• Finally, the African Business Council (AfBC), which was also established, represents the supreme body for promoting and lobbying the interests of pan-African businesses. Membership of the AfBC is open to national, regional and continental private sector organizations. It is an independent private sector institution of the African Union whose mission is to be the first advocacy platform for the cooperation and engagement of the private sector at the continental level while strengthening economic ties. and investment between the business communities of the continent.

On the other hand, the recent decision of the Assembly to transfer the functions and structures of the Commission of the African Union to the secretariat of the AfCFTA has as main objective a better efficiency of the implementation of the project such as the launch of the integrated agenda and ongoing negotiations.

Today, maintaining the momentum of implementation plays a large role in achieving the development objectives of the African Continental Free Trade Area project. In order to ensure this maintenance, several steps are necessary to materialize:

  • Mobilization for the signature and universal ratification of the AfCFTA agreement: to date the African Continental Free Trade Area has 54 of the 55 countries that are already signatories, 36 states that have already ratified the agreement and others are also expected.
  • The finalization of the current negotiations on the rules of origin: The rules of origin (which make it possible to determine the origin of goods entering a customs territory) have already been approved in a large majority by most countries and " The remaining 20% ​​must therefore be completed by July of this year, ”said Mr. Faki Mahamat, chairman of the African Union commission. [2]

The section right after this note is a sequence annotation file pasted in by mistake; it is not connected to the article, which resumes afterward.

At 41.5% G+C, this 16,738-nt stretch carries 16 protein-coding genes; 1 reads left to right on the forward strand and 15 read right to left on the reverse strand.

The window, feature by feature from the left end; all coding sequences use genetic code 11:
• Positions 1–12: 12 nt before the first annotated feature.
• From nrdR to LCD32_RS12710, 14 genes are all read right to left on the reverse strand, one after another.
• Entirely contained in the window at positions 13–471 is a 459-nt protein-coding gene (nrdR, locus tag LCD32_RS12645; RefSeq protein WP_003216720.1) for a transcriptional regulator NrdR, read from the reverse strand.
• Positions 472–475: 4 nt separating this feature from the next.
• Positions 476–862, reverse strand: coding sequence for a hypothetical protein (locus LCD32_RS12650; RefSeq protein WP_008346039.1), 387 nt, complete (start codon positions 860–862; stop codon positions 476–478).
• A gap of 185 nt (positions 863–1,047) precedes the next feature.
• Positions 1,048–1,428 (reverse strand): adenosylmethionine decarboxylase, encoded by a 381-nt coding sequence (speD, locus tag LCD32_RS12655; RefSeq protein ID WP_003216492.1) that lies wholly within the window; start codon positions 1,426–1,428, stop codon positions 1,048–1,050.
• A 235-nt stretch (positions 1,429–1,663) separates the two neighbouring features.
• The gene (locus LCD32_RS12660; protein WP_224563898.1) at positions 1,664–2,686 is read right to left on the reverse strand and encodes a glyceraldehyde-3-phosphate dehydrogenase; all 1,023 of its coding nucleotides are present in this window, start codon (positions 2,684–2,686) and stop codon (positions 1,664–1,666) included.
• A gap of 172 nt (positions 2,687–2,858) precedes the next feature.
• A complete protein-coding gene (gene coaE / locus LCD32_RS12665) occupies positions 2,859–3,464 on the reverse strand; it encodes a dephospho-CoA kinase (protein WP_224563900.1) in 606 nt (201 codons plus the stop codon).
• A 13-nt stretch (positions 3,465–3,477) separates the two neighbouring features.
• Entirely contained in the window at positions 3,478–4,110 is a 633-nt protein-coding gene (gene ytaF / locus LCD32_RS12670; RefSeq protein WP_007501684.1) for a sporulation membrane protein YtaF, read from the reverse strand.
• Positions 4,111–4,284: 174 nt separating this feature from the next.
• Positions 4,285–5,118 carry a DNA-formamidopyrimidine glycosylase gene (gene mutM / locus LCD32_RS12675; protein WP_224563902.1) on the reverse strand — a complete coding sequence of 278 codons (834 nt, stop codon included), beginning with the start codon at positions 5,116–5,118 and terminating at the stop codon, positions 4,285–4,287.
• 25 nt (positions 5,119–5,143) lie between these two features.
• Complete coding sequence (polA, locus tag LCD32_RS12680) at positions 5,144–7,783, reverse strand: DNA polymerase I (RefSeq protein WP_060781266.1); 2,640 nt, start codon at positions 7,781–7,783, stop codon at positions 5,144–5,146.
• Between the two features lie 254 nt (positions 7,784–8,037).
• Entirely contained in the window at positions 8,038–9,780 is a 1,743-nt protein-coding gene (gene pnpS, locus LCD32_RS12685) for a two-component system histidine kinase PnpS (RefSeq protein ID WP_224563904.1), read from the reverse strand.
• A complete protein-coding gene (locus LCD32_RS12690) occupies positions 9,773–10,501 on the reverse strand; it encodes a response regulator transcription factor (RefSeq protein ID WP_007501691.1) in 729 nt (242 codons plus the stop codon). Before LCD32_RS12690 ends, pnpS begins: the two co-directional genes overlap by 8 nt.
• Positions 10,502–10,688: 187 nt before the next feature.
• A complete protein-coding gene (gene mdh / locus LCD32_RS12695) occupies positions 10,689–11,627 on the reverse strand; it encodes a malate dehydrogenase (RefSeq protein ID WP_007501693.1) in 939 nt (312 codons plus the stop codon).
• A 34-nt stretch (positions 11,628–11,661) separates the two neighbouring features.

[2] United Nations website, "AfCFTA: Business Begins", Kuwonu Frank, January 7, 2021

  • The finalization of the current negotiations on the lists of tariff concessions: As part of this agreement, the states parties have agreed to liberalize at least 90% of their trade. This will be finalized within 10 years for the LDCs and 5 years for the developing countries of the continent. In addition, 7% of the products are considered to be sensitive, which implies that the deadline for tariff dismantling will be up to 13 years for LDCs and 10 for others. In addition, 3% of products will be excluded from tariff commitments and will therefore not be subject to liberalization. However, the volume of these products should not represent more than 10% of the value of African imports (on average over a reference period of three years (2014-2016 or 2015-2017)).
  • The finalization of the current negotiations on trade in services: These negotiations mainly focus on the predictability of market access regulations and the domestic regulatory framework and aim to consolidate the competitiveness of services through the economies of scale, to improve access to the African continental market but also to promote technological progress in the services market in order to accelerate economic development.
  • Conclusion of Phase II Negotiations: Phase II of the negotiations particularly concerns the areas of intellectual property rights, investment and competition policy.In addition, while it was decided that the Phase III negotiations would focus on an electronic commerce protocol, the latter will ultimately be negotiated in parallel with the themes of Phase II.
  • Institutional strengthening of the AfCFTA: Several measures will be implemented to ensure the institutional strengthening of the AfCFTA such as the full establishment of a sustainable and efficient Secretariat responsible for the implementation of the Agreement. We can also note that several investments have been made for this purpose such as the support of the African Development Bank which granted a donation of 4.8 million US dollars to the African Union Commission to finance the project of institutional support for the implementation of the AfCFTA.

The AfCFTA offers Africa an unprecedented opportunity to harmonize the business environment and therefore represents a real hope for long-term development for the African continent. For his part, the Chairman of the AU Commission, Moussa Faki Mahamat supported: We are fulfilling an old dream of the Founding Fathers of the OAU which was to create an African common market.